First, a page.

Hallmark, as many know, is the channel to which a Christmas lover turns during the holiday season. A casual holiday browser might encounter any variety of sappy Christmas movies on the TV, from Christmas in Rome to Christmas at the Plaza all the way to Christmas in Evergreen. But despite the sheer amount of Christmas movies this company manages to churn out, with ever-changing locations, situations, and hard-hearted characters who manage to soften in light of this particular holiday season, there is one thing that they seem to have avoided for years: diversity.

Most of Hallmark’s classically cheesy movies feature white, heterosexual couples, pandering to the white, heterosexual people who watch their channel. They have a history of avoiding any content that might seem “controversial” to their conservative base. It’s not just Hallmark, either; the movie industry in general has only just started releasing LGBTQ+ content in mainstream media, and even then, characters tend to be tokenized or stereotyped. Troodon Ilex, a Franklin graduate, expresses their discomfort with LGBTQ+ representation in the media: “Either the gay character is a side character or their entire narrative is about their sexuality until that gets played out,” they say. “Most LGBTQ+ [representation] seems well-intentioned, but the truth is that these companies want to make money, and to do that all LGBTQ+ storylines must also appeal to [cisgender, hetereosexual] people.”

In past years, Hallmark’s Christmas movie list had shied away from even background gay characters, seemingly to avoid any potential controversy. But as the years have gone on, this non-move has been criticized as a symptom of the homophobia present in the movie industry, and this year Hallmark has decided to take a small step towards a more inclusive image. Their Christmas movie list, though not groundbreaking, features some protagonists of color, Hanukkah celebrations, and one movie co-starring long-awaited gay characters. Many viewers may see these changes as a good thing, a small step to celebrate. But not all Hallmark movie watchers agree; in fact, one group has expressed their upset with the channel through a boycott.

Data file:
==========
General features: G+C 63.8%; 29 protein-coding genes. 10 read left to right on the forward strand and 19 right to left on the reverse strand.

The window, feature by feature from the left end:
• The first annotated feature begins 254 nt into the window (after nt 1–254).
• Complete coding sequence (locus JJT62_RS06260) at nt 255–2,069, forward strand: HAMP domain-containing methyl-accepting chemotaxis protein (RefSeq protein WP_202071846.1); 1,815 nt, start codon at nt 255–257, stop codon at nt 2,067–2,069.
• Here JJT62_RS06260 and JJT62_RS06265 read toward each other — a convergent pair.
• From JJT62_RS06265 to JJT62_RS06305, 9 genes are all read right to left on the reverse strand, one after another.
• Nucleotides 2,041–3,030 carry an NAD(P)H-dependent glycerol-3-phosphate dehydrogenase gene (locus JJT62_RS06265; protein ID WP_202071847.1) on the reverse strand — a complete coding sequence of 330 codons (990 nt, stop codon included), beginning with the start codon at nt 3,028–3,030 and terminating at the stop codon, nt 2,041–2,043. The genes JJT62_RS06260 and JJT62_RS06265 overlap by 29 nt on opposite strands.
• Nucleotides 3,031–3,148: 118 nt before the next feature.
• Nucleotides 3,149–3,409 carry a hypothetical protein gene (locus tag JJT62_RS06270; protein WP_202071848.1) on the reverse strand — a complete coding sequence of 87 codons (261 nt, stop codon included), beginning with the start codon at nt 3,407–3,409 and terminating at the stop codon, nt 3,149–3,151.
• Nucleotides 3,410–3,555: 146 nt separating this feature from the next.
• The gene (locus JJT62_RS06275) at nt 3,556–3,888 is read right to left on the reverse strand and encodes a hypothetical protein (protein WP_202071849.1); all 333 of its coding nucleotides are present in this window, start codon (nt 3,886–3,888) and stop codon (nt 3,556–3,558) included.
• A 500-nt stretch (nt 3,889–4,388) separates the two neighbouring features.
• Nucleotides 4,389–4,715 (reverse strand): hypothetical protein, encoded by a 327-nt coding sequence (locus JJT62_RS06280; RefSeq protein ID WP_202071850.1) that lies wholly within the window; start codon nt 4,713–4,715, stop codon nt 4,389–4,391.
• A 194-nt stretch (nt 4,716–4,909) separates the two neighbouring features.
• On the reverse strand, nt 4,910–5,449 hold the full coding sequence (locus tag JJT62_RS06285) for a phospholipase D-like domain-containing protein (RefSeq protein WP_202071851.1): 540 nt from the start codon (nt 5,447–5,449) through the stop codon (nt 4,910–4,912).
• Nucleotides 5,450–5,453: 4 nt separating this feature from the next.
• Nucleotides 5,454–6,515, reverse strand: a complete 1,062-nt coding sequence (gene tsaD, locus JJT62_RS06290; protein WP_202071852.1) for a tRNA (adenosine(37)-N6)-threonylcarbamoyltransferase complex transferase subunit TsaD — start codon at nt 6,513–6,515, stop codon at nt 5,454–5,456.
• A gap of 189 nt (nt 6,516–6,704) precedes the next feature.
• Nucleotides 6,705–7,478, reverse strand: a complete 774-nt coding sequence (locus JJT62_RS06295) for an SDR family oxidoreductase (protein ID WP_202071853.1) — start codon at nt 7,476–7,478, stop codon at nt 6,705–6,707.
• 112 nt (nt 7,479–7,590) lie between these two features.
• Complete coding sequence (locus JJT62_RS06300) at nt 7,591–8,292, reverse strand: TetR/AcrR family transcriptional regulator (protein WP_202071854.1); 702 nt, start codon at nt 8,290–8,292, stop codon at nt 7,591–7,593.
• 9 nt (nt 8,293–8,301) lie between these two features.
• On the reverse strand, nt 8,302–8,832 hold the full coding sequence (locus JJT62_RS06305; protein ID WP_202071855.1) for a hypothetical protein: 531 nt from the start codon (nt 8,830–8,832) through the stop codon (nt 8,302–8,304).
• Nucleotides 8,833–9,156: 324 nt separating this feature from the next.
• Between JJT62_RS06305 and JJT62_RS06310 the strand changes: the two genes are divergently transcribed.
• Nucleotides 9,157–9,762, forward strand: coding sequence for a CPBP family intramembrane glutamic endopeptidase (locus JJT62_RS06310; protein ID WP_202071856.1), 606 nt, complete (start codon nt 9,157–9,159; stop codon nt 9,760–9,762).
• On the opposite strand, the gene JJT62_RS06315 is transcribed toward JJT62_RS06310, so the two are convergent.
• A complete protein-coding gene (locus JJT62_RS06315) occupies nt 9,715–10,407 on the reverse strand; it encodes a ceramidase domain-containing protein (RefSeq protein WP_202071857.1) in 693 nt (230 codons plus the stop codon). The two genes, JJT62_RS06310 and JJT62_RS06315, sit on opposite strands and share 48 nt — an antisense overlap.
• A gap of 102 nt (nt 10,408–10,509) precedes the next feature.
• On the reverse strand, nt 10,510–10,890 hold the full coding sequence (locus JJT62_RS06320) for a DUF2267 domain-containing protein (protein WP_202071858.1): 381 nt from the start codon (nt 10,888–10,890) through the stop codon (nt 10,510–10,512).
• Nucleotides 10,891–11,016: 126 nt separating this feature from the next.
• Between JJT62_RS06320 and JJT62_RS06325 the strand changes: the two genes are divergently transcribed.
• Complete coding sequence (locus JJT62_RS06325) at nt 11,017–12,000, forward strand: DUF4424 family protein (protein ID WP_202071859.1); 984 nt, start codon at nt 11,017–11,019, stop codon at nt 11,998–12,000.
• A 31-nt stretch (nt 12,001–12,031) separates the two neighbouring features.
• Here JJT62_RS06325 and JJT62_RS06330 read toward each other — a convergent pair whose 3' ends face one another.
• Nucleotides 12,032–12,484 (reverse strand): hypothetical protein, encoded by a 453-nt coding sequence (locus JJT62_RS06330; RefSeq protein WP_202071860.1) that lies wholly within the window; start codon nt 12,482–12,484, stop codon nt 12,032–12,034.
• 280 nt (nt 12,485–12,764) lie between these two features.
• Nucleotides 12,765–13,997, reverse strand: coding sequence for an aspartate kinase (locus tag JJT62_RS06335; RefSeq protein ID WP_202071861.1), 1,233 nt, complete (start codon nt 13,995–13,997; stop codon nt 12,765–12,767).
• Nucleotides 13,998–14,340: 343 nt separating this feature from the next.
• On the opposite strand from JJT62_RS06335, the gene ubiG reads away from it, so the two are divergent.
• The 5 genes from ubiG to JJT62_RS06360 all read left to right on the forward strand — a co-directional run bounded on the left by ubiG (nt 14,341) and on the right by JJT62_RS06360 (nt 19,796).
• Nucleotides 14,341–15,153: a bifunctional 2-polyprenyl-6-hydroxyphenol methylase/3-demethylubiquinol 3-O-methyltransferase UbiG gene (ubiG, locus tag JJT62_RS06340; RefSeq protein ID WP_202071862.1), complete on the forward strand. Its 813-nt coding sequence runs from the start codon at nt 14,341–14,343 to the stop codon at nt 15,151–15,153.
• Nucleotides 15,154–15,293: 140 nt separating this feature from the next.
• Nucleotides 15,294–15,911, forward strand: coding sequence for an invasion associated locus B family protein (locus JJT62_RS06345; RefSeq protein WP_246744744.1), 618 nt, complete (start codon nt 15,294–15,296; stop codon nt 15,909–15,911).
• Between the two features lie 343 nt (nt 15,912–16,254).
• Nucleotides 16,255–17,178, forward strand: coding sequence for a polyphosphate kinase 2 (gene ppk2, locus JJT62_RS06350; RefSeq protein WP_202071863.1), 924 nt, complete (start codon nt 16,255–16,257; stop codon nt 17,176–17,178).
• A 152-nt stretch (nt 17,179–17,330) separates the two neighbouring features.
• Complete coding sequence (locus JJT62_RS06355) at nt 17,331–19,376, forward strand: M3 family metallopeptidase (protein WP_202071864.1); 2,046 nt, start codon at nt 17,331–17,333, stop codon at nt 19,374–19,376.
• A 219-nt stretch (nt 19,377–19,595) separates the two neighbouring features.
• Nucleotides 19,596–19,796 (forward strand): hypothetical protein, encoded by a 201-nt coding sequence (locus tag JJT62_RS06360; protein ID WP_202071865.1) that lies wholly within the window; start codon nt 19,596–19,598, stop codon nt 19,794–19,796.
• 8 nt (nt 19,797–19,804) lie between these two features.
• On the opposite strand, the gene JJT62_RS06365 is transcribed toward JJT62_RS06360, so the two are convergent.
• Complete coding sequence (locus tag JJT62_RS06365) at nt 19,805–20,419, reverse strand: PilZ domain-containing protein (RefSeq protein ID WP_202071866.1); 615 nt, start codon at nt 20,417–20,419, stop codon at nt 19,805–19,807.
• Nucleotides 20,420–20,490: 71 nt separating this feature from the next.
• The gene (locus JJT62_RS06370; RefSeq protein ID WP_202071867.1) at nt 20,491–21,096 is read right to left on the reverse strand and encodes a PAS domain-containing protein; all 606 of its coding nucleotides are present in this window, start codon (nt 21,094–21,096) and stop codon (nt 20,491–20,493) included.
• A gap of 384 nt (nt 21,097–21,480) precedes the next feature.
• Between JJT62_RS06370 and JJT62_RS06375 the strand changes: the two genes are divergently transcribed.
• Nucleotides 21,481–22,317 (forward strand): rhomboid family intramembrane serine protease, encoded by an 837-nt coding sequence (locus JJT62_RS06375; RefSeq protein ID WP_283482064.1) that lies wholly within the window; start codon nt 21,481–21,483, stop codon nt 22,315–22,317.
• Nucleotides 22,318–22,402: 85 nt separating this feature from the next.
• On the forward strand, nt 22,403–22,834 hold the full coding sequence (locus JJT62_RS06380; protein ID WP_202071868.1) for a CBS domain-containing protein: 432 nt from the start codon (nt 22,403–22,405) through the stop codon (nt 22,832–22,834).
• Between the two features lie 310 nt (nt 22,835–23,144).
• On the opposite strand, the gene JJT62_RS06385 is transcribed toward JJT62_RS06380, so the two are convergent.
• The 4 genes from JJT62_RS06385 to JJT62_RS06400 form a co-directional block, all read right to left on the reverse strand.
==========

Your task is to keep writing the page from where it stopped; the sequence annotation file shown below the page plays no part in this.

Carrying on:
One Million Moms is part of the conservative American Family Association. Their goal, written on their website, is to “stop the exploitation of [their] children, especially by the entertainment media” and “stand against the immorality, violence, vulgarity and profanity the entertainment media is throwing at [their] children.” This website takes a stand against “inappropriate” content on TV, bad words in advertising, and the “gay agenda,” and Hallmark has not been spared by this rampage. Along with warning parents against an Oreo commercial and boycotting “controversial” shows, they have taken a stand against Hallmark for their decision to include one movie in their roundup featuring a gay couple. 

You’d think the outrage it has sparked within this group of moms would imply that this movie is somehow inappropriate, not fit for children to watch. But Hallmark’s approach to diversity has been exactly what you might expect: conservative.